Archives of Maryland
(Biographical Series)

James Hindman (1741-1830)
MSA SC 3520-652

Biography:

James Hindman was born on June 20, 1741, in Dorchester County, Maryland, a third-generation descendent of a prominent Eastern Shore family. He was the eldest son of Jacob Hindman (by 1713-1766), a legislator, and his wife Mary (Trippe) Hindman (?-1782), and had six siblings: William, Edward, John, Mary, Elizabeth, and Sarah. Jacob was a wealthy planter and office holder, including a member of the Lower House of the General Assembly 1741-1744, sheriff of Dorchester County 1737-1740, and sheriff of Talbot County 1745-1748 and 1755-1758. James was well educated, and spent at least some time "beyond sea." [1]

As tensions between America and Britain rose through the 1760s and 1770s, Hindman emerged as a strong supporter of American independence. In 1775, he joined Talbot County's committee of observation, the Revolutionary leadership group. The next year, he was named the captain of the Fourth Independent Company; his younger brother Edward was one of the company's lieutenants. Maryland's independent companies were formed early in the American Revolution, and differed from the nine companies that made up Colonel William Smallwood’s First Maryland Regiment. While the Council of Safety, Maryland's Revolutionary executive body, used the nine regular companies to fulfill the state's quota of troops for the Continental Army, it dispatched seven independent companies throughout Southern Maryland and the Eastern Shore to guard the vast shoreline of the Chesapeake Bay. To help with this mission, the Fourth Independent Company was stationed in Oxford, Talbot County, in March 1776. Captains of independent companies were responsible for outfitting their men, and Hindman supplied his soldiers with striking uniforms, purple hunting shirts with red capes and cuffs, which distinguished them from the rest of the Marylanders. [2]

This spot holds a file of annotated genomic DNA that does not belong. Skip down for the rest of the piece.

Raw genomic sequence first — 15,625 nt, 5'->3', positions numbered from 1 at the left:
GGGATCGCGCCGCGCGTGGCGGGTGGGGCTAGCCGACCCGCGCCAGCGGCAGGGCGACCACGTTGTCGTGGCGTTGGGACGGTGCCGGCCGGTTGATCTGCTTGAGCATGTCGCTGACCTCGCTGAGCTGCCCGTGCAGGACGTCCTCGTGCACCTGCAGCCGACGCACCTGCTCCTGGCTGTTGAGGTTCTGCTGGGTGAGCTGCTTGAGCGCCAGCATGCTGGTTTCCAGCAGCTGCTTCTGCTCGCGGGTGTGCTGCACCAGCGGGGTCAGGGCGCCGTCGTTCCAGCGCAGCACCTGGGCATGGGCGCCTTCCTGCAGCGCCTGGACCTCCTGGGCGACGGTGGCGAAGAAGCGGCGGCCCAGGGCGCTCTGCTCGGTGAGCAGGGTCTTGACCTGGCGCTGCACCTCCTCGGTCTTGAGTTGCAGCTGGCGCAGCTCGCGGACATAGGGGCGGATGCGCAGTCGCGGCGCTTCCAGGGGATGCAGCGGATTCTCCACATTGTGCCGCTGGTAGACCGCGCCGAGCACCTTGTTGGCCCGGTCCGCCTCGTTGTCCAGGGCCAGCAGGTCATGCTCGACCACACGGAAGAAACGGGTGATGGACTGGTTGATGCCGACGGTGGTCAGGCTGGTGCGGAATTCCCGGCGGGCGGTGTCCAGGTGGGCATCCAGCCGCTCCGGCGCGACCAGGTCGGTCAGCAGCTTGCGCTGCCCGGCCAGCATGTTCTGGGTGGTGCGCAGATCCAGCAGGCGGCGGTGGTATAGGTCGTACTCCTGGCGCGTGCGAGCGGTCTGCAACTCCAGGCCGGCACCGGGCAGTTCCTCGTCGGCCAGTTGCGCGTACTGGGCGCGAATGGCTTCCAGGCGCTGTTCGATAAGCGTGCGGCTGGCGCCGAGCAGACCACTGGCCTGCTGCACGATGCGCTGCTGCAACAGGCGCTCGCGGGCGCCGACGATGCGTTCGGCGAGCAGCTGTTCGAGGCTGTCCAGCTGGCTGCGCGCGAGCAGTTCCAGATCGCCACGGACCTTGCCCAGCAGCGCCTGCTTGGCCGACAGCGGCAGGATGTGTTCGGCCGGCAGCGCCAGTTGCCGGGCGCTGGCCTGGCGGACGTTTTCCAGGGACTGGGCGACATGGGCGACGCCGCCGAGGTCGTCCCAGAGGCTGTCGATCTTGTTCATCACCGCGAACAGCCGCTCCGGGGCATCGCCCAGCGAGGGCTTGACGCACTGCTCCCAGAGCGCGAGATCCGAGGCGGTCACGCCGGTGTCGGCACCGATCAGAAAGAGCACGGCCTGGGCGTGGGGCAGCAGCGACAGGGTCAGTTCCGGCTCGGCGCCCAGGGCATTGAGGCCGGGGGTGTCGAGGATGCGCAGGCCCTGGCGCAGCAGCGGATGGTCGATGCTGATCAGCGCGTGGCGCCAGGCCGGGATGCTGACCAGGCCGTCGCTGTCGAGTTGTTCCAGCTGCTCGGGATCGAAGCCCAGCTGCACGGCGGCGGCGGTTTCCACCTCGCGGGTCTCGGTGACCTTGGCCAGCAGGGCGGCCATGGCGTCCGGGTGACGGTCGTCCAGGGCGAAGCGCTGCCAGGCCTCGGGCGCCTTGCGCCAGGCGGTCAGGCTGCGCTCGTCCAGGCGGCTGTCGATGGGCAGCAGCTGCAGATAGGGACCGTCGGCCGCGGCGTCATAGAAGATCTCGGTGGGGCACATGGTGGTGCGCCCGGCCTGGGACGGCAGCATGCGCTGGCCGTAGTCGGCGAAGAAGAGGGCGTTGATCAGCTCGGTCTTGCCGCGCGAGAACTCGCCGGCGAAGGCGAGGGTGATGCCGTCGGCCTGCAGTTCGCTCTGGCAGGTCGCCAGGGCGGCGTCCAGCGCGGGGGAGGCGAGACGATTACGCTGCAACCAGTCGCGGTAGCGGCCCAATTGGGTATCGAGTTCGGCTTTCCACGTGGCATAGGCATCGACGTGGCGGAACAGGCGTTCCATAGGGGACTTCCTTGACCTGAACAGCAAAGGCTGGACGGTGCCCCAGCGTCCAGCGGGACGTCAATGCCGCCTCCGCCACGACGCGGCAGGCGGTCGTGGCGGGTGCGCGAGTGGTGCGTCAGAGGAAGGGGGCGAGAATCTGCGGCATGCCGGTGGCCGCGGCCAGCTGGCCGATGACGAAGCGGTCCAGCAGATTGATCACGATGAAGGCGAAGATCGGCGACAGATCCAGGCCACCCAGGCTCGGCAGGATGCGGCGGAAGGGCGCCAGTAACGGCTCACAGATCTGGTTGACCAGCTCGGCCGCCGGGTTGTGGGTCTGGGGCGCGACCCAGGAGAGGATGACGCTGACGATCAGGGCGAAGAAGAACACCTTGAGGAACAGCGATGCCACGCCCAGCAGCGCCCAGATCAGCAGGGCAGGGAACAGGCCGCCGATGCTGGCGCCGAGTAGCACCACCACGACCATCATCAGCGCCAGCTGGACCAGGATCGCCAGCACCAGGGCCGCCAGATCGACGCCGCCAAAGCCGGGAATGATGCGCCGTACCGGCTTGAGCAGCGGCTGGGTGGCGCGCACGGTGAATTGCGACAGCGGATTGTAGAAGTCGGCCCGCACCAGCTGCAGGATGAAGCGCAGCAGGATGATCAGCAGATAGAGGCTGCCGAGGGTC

Although the Council of Safety originally intended to use the independent companies for the defense of Maryland, the Council was sympathetic to the collective needs of the colonies and answered the Continental Congress’ request for more soldiers early in the summer of 1776. On July 7, 1776 the Council ordered the Fourth Independent Company, along with the nine companies that made up Colonel William Smallwood’s First Maryland Regiment and two other independent companies, to march to Philadelphia and then to New York to reinforce the Continental Army under the command of General George Washington. Hindman's company was delayed just as it departed, so it did not reach New York until several weeks after the rest of the Marylanders, probably in mid-August. [3]

A few weeks later, on August 27, 1776, the Americans faced the British Army at the Battle of Brooklyn (sometimes called the Battle of Long Island), the first major engagement of the war. The battle was a rout: the British were able to sneak around the American lines, and the outflanked Americans fled in disarray. During the retreat, the Maryland troops fought their way towards the American fortifications, but were blocked by the swampy Gowanus Creek. While half the regiment was able to cross the creek, the rest were unable to do so before they were attacked by the British. Facing down a much larger, better-trained force, the Marylanders mounted a series of daring charges, which held the British at bay for some time, at the cost of many lives, before being overrun. The Marylanders earned themselves the moniker "Maryland 400," and lost 256 men killed or captured, probably about a third of their total strength. [4]